Related links:
The Co-angler's Clinic: Arriving at the tournament site
The Co-angler's Clinic: Analyzing the amateur experience
The Co-angler's Clinic: Packing for a fishing tournament means careful planning

Tags: co-angler-clinic  rob-newell 

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Top 10 Patterns from the Forrest Wood Cup

If you don’t believe that summertime bass fishing in the dog days of August is all over the map, just take a look at the top 10 patterns from the best bass pros on earth at the 2015 Forrest Wood Cup on Lake Ouachita. Brad Knight captured the Cup by mining one small creek end for four days. But beyond that, the rest of the top 10 patterns ran the gamut, from targeting schoolers over 40 feet to wolf packs of bass on the bank to brush piles to grass to mud flats and everywhere in between. Here’s a rundown. READ MORE »

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Knight Slays Ouachita

Lancing, Tenn., pro Brad Knight won the 2015 Forrest Wood Cup presented by Walmart on Lake Ouachita with a four-day total of 51 pounds, 12 ounces. In front of a standing-room-only crowd at Bank of the Ozarks Arena in Hot Springs, Ark., Knight weighed in 11-07 on day four to surpass Jacob Wheeler, who started the day with a 12-ounce lead. Fishing in just one area all four days, Knight locked up the first win of his FLW career. He earned $500,000 for his victory and pushed his career earnings total to more than $688,000. READ MORE »

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Wheeler Back in Front

Jacob Wheeler loves Lake Ouachita. It’s where he fished his first Forrest Wood Cup in 2011, and it’s where he’ll take the tournament lead into the final day of competition at the 2015 Forrest Wood Cup presented by Walmart and hosted by Visit Hot Springs and the Arkansas Department of Parks and Tourism. Wheeler, the 2011 Cup champion, led this tournament on day one and slipped a couple spots on day two. He now has a very slim 12-ounce lead over Tennessean Brad Knight. The anglers will square off tomorrow on Ouachita starting at 7 a.m. against the rest of the top 10 pros for the top prize of $500,000. READ MORE »

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Top 5 Patterns from the Cup Day 3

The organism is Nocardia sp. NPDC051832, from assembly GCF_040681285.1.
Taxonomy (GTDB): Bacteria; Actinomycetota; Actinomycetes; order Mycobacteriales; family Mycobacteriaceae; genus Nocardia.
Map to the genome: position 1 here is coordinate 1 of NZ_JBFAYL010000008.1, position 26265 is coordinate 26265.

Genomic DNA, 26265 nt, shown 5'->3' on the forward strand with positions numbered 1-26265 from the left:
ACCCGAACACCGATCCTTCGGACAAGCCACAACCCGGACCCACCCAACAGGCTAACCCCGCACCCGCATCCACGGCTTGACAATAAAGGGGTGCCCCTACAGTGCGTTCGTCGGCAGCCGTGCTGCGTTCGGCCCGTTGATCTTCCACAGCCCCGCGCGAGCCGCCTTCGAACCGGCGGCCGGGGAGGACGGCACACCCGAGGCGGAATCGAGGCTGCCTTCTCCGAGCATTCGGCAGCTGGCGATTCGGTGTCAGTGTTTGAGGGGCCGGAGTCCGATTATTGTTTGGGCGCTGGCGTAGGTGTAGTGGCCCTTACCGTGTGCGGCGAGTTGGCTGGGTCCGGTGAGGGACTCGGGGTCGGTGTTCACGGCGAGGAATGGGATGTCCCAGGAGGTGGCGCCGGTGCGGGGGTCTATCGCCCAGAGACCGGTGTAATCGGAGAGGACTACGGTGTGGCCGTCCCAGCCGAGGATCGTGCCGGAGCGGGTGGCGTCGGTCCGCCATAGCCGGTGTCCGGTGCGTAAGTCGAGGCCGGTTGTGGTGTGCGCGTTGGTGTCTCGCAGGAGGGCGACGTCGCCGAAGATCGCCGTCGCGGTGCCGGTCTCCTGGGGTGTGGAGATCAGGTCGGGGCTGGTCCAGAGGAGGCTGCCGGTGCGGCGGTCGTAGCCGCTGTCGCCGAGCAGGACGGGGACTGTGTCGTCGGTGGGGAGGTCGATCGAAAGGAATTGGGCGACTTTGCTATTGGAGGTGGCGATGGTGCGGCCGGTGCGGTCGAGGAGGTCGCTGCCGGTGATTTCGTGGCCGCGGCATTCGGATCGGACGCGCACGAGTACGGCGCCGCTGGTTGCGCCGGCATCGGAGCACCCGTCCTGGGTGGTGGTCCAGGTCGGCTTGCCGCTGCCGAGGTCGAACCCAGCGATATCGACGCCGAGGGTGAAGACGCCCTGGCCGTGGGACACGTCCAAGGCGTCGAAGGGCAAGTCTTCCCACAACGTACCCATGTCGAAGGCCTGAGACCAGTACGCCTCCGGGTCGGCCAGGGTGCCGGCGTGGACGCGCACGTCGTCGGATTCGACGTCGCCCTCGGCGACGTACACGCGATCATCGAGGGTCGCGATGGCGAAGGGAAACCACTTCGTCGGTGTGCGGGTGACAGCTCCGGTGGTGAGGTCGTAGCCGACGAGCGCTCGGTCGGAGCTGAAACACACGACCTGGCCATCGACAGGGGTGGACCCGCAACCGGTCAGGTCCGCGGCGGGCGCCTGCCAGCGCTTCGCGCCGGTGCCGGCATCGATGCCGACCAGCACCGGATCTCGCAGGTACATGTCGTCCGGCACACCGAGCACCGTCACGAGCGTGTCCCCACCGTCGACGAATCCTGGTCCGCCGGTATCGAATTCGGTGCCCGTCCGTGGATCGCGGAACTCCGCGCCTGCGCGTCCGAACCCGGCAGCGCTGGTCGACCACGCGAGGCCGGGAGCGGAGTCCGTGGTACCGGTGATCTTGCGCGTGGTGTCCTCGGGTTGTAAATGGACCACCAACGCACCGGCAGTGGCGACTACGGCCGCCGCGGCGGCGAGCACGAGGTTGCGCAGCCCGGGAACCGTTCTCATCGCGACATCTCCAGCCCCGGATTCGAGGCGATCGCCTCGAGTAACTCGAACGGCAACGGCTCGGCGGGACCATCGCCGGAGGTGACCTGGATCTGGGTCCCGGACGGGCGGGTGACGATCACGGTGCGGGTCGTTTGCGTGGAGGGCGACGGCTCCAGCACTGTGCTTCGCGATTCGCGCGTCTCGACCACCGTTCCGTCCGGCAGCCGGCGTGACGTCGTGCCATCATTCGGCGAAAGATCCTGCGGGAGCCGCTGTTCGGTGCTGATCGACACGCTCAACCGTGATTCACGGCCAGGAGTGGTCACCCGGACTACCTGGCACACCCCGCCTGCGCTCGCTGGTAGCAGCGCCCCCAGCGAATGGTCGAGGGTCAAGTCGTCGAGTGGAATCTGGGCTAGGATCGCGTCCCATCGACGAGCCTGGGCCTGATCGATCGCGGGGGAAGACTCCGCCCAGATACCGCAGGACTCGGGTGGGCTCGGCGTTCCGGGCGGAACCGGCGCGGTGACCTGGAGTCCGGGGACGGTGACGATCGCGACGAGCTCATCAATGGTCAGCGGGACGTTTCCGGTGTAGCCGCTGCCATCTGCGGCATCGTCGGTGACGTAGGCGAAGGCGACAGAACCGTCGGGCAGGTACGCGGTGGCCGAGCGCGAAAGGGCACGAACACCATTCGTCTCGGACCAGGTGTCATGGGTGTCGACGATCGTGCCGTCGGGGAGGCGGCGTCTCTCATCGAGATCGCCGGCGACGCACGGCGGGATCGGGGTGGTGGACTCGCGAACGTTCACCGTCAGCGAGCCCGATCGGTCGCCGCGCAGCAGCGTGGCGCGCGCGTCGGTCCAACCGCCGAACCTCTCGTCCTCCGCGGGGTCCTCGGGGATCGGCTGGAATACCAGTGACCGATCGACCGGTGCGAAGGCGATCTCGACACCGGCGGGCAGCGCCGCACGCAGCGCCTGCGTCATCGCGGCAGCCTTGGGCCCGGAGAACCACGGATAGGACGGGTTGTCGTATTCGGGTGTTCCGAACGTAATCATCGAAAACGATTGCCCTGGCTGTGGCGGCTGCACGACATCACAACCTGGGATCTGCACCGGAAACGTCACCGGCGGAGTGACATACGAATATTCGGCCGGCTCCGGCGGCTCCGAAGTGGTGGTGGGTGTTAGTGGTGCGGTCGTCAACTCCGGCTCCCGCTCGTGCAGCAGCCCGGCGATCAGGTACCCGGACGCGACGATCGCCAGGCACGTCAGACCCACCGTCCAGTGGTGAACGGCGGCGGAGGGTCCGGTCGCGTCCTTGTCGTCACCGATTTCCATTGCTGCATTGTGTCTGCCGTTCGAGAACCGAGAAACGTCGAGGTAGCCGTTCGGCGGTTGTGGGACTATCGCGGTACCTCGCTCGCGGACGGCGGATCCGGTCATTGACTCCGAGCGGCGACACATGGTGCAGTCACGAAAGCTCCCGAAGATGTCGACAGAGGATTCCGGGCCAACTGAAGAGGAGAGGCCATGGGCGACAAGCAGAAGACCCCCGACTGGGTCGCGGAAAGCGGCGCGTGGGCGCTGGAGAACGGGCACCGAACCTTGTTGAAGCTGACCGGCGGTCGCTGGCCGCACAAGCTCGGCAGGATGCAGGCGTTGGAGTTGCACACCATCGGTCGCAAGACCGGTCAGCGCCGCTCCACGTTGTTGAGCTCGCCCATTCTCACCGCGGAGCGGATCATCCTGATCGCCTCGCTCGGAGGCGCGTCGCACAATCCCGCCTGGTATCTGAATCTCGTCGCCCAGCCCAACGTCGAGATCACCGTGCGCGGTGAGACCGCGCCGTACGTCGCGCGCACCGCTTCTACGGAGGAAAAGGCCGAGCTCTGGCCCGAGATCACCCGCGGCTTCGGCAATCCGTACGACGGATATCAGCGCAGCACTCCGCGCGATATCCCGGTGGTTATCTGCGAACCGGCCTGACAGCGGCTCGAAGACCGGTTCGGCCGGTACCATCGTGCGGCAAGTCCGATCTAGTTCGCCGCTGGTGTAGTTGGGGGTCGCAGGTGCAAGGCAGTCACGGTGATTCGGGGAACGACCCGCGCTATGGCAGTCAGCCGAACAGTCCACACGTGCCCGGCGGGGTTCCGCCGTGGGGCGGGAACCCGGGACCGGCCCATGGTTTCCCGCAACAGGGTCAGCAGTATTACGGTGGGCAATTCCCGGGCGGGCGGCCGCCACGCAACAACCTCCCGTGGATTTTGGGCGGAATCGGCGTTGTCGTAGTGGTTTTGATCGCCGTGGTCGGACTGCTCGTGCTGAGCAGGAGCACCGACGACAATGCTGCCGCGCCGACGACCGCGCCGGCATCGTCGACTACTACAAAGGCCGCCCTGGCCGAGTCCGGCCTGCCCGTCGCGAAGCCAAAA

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Top 5 Patterns from the Cup Day 2

At times, bass fishing can be a lot like real estate, where the three most important rules are location, location and location. The 2015 Forrest Wood Cup on Lake Ouachita presented by Walmart is starting to become a bit of a real estate game where location is the primary consideration in who climbs the leaderboard. And those mining the backs of creeks and tributaries are on the prime pieces of real estate. Consider that after day two, four of the top five pros are concentrating their fishing efforts in the back ends of creeks or rivers. All of these areas fit a classic late-summer, early-fall pattern where shad pack into the back of creek ditches that meander through shallow flats. READ MORE »

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Wheeler Hunting History

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Top 5 Patterns from the Cup Day 1

After day one of the Forrest Wood Cup on Lake Ouachita, several things have come to light. For one, this event is not likely to produce a runaway win for anyone like it did when Scott Martin won here in 2011. Second, when the pros said Ouachita was going to be stingy, they meant it – only 29 of the 50 pros checked in limits today. Third, firm patterns are hard to come by on Lake Ouachita in August. Jacob Wheeler took the lead on day one in the event that’s presented by Walmart and hosted by Visit Hot Springs and the Arkansas Department of Parks and Tourism. With the help of a 5-pound bass, Wheeler weighed in a limit of 16 pounds, 2 ounces, but he had to sample a lot of different areas for his catch. Here’s how the rest of the top five got it done. READ MORE »

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Top 10 Patterns from Lake Chickamauga

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Mammoth Win for Wooley

One spot plus two lures plus 92 pounds, 4 ounces of Lake Chickamauga bass equals a $125,000 Walmart FLW Tour win for Michael Wooley. Wooley, a second-year pro on the FLW Tour who hails from Collierville, Tenn., spends most of his fishing time somewhere on the Tennessee River, mostly on either Pickwick or Kentucky Lake. Despite his deep knowledge of Tennessee River bass, Wooley’s win on Lake Chickamauga was about as straightforward as it gets. There were no big flashy spoons, secret hair jigs or new must-have crankbaits involved in his victory. There were no mega-schools or timing of tricky rotations. READ MORE »

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Top 5 Patterns from Chickamauga Day 3

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Wooley Takes the Lead

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Top 5 Patterns from Chickamauga Day 2

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Billy Mac Smacks 29

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Top 5 Patterns from Chickamauga Day 1